Our Washington DC Correspondent David Dissanayake writes;
It used to be that if you wanted to self-publish your comic there were only two options available: Either you could go to a copy shop with a credit card and pay them to print it for you, or you could work in a place with a Xerox machine, use it, and then steal the copies. Thankfully, there are now a number of ways to gather money to publish your book, the most famous and successful of which is obviously Kickstarter.
The Funding Comics Projects panel held on Sunday at SPX was a veritable gold mine of information for anyone who has ever had any interest in Kickstarting a comic project.
Moderated by Isaac Cates of the University of Vermont, the panel included C. Spike Trotman (of Templar, Poorcraft and Smut Peddler fame), T. Edward Bak (Island of Memory), Box Brown (Retrofit Comics), and Marnie Galloway ( In The Sounds and Seas).
Let’s dive right in, shall we?
Trotman kicked things off by highlighting the sheer magnitude of work that a Kickstarter campaign requires, which is, unfortunately, something many people don’t fully comprehend. “The thing that I think undoes a lot of Kickstarters is that people don’t quite understand what they’re in for. A lot of Kickstarters get up to the hundreds and even the thousands of backers and each of those people needs a book mailed to them. If it’s baby’s first Kickstarter, and it’s their first book, and they don’t have a postage printer and they don’t have a Dymo label printer and an online postage account where they can feed $400 into it at a time and print out the stamps at home, then they’re facing several weeks of hauling backpack after backpack after backpack down to the post office.”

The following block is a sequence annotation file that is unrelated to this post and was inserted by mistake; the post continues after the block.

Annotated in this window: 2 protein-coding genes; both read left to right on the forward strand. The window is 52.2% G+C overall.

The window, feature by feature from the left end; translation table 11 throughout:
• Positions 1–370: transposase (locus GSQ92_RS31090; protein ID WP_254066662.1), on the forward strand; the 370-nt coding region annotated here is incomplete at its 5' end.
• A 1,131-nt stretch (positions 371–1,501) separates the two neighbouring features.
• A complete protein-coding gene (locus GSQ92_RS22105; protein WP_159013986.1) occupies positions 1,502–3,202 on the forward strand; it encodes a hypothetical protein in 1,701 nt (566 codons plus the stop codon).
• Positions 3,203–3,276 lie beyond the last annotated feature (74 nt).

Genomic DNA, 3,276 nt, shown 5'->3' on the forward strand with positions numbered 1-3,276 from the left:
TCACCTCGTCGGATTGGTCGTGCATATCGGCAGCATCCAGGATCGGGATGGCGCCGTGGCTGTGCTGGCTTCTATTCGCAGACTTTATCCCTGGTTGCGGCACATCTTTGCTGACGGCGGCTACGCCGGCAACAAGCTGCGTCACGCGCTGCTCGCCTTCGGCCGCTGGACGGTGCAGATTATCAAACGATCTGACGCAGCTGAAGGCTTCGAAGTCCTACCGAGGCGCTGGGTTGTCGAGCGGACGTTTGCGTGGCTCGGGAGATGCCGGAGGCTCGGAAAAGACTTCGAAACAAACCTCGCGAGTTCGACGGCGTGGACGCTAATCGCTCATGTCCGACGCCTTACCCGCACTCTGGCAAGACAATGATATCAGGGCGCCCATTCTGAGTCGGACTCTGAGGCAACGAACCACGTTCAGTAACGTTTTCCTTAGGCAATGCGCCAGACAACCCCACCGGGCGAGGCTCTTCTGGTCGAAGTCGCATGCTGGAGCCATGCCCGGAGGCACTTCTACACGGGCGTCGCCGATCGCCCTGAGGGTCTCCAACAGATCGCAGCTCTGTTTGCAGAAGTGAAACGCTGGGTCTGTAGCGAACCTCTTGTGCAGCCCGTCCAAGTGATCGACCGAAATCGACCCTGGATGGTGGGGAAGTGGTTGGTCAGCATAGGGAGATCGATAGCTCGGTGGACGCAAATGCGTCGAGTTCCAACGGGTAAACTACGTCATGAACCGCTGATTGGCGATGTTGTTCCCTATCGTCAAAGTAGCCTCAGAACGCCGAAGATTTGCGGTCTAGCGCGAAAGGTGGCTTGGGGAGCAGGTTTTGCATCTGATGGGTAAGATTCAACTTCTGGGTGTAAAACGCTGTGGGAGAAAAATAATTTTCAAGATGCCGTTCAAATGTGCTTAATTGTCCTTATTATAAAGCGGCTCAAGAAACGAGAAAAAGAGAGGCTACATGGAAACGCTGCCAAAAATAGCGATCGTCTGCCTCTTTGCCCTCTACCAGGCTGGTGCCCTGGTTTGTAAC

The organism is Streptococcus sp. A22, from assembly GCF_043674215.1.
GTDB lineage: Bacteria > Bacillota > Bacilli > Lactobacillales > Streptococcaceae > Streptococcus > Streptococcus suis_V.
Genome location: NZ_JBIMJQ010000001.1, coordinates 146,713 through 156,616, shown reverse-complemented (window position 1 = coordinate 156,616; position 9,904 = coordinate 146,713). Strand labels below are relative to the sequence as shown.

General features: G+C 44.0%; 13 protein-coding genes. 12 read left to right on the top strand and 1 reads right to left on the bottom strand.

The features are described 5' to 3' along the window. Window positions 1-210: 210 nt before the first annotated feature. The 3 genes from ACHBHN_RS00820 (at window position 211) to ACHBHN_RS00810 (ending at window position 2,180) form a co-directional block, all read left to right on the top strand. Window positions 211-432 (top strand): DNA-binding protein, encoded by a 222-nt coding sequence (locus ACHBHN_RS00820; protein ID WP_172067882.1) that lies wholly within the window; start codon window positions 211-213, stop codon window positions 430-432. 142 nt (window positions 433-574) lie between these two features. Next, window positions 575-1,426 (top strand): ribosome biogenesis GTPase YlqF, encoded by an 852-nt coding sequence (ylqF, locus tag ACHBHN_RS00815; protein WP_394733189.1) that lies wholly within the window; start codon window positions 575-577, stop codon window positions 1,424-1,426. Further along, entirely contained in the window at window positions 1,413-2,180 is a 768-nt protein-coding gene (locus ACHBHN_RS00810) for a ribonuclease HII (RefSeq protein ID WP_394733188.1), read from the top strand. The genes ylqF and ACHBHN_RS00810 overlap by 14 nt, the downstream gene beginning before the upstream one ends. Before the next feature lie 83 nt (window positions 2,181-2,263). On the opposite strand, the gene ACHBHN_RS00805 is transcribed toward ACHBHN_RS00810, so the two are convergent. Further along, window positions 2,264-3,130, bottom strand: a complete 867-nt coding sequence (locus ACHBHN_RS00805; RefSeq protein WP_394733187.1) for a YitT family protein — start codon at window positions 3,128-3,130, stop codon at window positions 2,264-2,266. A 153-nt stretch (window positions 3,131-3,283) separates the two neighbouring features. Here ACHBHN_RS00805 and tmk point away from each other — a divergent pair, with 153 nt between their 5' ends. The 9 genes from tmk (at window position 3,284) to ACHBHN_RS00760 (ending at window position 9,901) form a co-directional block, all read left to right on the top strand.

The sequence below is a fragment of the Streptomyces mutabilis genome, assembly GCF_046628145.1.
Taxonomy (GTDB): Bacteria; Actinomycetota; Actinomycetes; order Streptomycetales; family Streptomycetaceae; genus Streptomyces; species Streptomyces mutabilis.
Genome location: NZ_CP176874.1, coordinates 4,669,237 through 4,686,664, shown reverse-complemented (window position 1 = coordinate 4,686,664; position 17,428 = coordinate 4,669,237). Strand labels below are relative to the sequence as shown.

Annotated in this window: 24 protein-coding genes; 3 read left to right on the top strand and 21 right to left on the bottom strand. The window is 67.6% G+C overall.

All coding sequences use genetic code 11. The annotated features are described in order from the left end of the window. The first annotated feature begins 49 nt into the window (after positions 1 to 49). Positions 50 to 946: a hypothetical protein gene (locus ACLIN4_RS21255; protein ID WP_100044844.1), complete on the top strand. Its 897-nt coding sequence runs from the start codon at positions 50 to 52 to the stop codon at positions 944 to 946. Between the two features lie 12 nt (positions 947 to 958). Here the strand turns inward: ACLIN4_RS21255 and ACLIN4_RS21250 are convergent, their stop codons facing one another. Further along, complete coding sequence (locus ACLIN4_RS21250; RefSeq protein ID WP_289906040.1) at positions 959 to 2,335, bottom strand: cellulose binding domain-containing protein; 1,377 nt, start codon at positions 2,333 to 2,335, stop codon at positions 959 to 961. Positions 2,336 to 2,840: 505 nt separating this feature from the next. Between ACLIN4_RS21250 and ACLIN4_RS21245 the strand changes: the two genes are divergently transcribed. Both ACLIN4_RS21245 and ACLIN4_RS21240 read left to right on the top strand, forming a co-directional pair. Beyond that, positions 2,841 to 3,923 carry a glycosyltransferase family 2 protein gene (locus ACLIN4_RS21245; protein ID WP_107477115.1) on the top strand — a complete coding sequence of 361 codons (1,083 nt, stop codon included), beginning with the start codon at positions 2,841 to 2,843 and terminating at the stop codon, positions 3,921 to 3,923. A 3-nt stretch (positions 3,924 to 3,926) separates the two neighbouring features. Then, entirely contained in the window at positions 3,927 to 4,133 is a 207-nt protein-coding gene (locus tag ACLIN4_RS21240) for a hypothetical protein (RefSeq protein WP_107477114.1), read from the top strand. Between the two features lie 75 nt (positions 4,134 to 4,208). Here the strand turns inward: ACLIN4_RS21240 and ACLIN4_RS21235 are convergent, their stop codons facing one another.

“It’s a huge undertaking,” said Brown. “For Secret Prison #7, it was delivered to my house on a pallet and it weighed 900 pounds and they just dropped it right in front of my house. Me and my wife just carried it one by one into the house. Then we packed them into envelopes and the stack of envelopes went from the floor to the ceiling, and we only had 400 backers.”
Trotman had thousands of backers for her new, Kickstarted Smut Peddler collection. “It took two weeks of bribing friends with food to come over and stuff envelopes and line them up against the wall, and then every night my husband would come back from work, change, and we’d get out the dolly, because we had to buy a dolly, and fill it up with orders” to carry to the postal service. “We were lucky in that we knew what we were doing and we were prepared. We rented storage space, and we got envelopes we knew would fit. Everything was streamlined so it took us two weeks.”
She related to first time Kickstarters, saying that most of the time it really isn’t as easy as it was for her. “I really feel for kids who are just like ‘let’s put together an anthology, we’re fresh out of college and have no idea what we’re doing’ and they get 500 backers and it takes them forever to fulfill. I understand why.”
Brown added that “once you’ve done it a few times you can look at a Kickstarter campaign and go, “ok, this person’s rewards are really screwed up”. Rewards are almost like a second project on their own.”
Trotman commented that she tends to “look at stuff in terms of profitability and profit margin. I see Kickstarters where reward levels are keychains, t-shirt, a dongle for your phone, a hoodie, and stuff like that, but all of that is just eating away at your profit margin and you’re going to come out of it with a net zero if you have to make 52 t-shirts and 42 bags.”